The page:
Friday, October 17, 2008

Megaman 9: In the Image of the Old

I downloaded Megaman 9 on virtual console yesterday, and I have been playing it quite a bit since. I have already managed to defeat all eight Robot Masters, and have made a couple of attempts on Wily's Fortress. There is something very nostalgic about playing a game deliberately made in the image of games from twenty years ago. The similarities go well beyond graphics: Megaman 9's gameplay is firmly based on the early Megaman games. However, there are also clear signs in the gameplay that Megaman 9 is not an actual NES game, and draws upon innovations and developments made in later entries in the franchise.

One way that Megaman 9 does strongly resemble the games it was based on is in its stage layout. All eight main stages in Megaman 9 generally scroll from left to right as the player advances, with occasional stretches of having to climb or descend vertically. There are no large maze-like structures, alternate rooms, or separate paths branching off from a central hub, which are all somewhat common level design features in later entries of the franchise. There are also no stages built around an unusual form of transportation (first appeared in Megaman 6, but popularized by X4). So the overall flow of the stages feels just like it did in the original games. One design element in particular that gave me a strong sense of nostalgia was having to jump down into pits in order to advance onward, going through a single intermediary room before reaching a new horizontally-scrolling area. I haven't seen something like that in any of the recent games.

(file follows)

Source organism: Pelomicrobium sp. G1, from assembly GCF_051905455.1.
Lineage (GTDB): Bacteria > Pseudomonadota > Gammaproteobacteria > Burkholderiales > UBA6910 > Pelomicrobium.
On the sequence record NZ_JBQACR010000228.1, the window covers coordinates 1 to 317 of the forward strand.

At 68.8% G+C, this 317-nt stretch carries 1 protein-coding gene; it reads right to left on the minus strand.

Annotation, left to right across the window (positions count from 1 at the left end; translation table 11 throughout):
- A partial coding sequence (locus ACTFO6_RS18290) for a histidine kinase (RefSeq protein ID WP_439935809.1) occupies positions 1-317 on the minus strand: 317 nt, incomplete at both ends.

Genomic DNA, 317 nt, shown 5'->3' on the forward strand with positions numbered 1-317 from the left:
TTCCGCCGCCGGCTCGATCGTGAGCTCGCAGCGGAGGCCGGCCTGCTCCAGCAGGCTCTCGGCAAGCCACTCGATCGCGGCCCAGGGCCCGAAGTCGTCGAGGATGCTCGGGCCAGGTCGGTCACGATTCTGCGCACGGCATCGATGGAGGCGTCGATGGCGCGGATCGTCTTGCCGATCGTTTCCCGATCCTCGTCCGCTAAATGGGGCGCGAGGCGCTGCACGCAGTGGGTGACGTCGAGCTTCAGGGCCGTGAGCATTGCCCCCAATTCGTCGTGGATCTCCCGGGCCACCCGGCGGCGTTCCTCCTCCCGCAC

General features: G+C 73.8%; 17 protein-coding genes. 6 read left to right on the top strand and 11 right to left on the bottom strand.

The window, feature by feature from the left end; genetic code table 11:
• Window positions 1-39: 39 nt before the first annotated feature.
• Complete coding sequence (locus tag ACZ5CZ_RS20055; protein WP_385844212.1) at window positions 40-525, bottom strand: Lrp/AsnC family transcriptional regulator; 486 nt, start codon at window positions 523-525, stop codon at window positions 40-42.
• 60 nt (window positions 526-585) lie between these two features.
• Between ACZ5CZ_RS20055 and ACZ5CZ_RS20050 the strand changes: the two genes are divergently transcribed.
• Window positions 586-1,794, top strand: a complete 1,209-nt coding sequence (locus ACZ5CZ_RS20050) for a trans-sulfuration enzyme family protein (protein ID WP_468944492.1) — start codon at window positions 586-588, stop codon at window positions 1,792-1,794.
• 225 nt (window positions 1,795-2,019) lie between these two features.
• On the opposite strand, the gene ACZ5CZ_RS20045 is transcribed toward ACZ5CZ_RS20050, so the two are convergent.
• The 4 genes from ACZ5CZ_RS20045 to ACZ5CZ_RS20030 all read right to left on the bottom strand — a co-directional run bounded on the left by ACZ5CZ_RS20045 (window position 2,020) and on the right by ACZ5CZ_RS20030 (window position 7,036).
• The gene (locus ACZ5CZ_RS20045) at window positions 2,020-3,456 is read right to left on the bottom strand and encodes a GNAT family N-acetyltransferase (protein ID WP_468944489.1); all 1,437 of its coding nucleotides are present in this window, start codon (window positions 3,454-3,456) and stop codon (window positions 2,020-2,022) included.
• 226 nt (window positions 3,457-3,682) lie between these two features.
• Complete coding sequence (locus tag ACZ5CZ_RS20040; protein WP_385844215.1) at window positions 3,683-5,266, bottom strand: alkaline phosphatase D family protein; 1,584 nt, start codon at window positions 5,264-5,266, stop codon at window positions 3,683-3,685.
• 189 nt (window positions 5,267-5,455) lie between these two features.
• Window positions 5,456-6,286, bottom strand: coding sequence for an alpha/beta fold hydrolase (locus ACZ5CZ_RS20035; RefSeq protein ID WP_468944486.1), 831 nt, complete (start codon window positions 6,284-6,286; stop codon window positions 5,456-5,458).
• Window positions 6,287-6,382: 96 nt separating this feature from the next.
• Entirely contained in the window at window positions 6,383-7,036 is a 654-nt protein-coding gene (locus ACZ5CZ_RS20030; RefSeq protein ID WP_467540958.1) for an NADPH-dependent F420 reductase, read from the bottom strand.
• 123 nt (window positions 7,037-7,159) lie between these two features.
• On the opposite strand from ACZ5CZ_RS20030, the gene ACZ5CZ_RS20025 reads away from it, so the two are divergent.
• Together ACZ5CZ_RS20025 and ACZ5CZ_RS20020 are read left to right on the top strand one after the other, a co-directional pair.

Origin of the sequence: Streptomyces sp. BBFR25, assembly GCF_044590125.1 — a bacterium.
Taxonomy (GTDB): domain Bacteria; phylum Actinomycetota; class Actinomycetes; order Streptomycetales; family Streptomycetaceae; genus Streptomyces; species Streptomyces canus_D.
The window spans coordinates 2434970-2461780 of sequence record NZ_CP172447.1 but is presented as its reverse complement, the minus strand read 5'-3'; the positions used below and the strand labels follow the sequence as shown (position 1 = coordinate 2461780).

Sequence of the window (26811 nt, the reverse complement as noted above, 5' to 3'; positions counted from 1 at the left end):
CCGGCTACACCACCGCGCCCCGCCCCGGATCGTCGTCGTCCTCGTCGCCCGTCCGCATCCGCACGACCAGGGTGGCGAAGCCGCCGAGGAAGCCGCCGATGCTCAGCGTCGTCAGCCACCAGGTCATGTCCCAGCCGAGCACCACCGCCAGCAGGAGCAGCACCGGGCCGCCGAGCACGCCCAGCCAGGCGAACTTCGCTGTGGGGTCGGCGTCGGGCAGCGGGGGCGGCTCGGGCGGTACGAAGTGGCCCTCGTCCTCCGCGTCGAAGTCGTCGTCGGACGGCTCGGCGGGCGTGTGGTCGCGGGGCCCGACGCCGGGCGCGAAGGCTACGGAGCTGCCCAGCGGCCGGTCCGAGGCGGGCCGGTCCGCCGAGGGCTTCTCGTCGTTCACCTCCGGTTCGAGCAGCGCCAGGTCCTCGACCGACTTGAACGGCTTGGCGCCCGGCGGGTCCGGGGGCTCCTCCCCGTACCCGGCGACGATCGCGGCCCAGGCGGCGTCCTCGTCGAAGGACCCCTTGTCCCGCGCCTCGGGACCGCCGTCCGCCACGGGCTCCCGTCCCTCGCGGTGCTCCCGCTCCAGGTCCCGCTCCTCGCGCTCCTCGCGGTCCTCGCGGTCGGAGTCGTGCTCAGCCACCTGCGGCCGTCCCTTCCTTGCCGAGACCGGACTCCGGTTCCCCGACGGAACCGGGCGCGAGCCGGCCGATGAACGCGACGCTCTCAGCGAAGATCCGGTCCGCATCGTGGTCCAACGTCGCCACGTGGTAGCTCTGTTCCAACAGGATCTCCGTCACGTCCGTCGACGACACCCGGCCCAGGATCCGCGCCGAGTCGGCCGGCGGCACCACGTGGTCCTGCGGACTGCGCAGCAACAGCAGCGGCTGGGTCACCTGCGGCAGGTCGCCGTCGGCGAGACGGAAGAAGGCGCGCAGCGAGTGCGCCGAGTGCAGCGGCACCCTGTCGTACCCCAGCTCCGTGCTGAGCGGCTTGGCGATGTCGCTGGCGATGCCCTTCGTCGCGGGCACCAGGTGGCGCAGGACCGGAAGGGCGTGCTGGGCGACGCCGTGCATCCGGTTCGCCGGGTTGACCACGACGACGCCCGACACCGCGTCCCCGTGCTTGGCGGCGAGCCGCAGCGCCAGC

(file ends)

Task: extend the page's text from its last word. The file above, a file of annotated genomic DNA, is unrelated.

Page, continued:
Perhaps the biggest way that Megaman 9 emulates the original series is in its enemy AI, particularly in the way bosses fight. As the Megaman series advanced, bosses tended to have more attacks, more distinct weaknesses, and much more complicated AI routines. Megaman 9 returns to the era when many bosses just ran back and forth in their room, jumping and spamming their one weapon (ironically, these kinds of bosses are much harder to fight than smart ones). Unlike in later games, none of these bosses change their attack patterns and capabilities based on their remaining health or if they are hit by certain weapons. Finally, the only sign that a weapon is effective is that it does more damage than other choices, unlike in later games where a boss would often have a special damage animation.

However, there are a couple of ways in which Megaman 9 is clearly a later installment of the Megaman series; most notably, the addition of the shop and special challenges. The shop is clearly at odds with the 8-bit design of Megaman 9, since only Megaman 7 (SNES) and Megaman 8 (PSX, Saturn) have previously had shops. However, the addition of the shop itself is pretty, minor; it is the presence of bolts (currency) in the stages that really stands out. In particular, the sound made by game when Megaman picks up a bolt is not one of the sounds found in the original 8-bit games, which actually threw my brother off a couple of times (once, he thought I had picked up an extra-life instead). Of course, the challenges also stand-out as being new, since they are a completely new addition to the series.

A less obvious, but much more significant, difference can be found in the presentation of the game's story. The opening cinematic of the game is itself much longer and more involved than is typical for an old-school Megaman game. What really stands out though is the presence of several cut-scenes that occur as Megaman vanquishes the Robot Masters, in which Megaman recovers pieces of the defeated Robot Masters to be analyzed. This kind of sequence first began to appear prominently in the series in Playstation era. Furthermore, the game's story also involves the morally ambiguous fact that robots get shut down and dismantled after a certain term of service, a plot element that is much more similar to entries in the X and Zero series than the normally happy and carefree original series.

Overall, while Megaman 9 embraces the design of the earliest Megaman games, there are still tell-tale signs that it is a later product of the franchise. So Megaman 9 really represents a really interesting hybrid of the new and the old. With the apparent success of Megaman 9, I am curious if other franchises will be given this kind of retro treatment.

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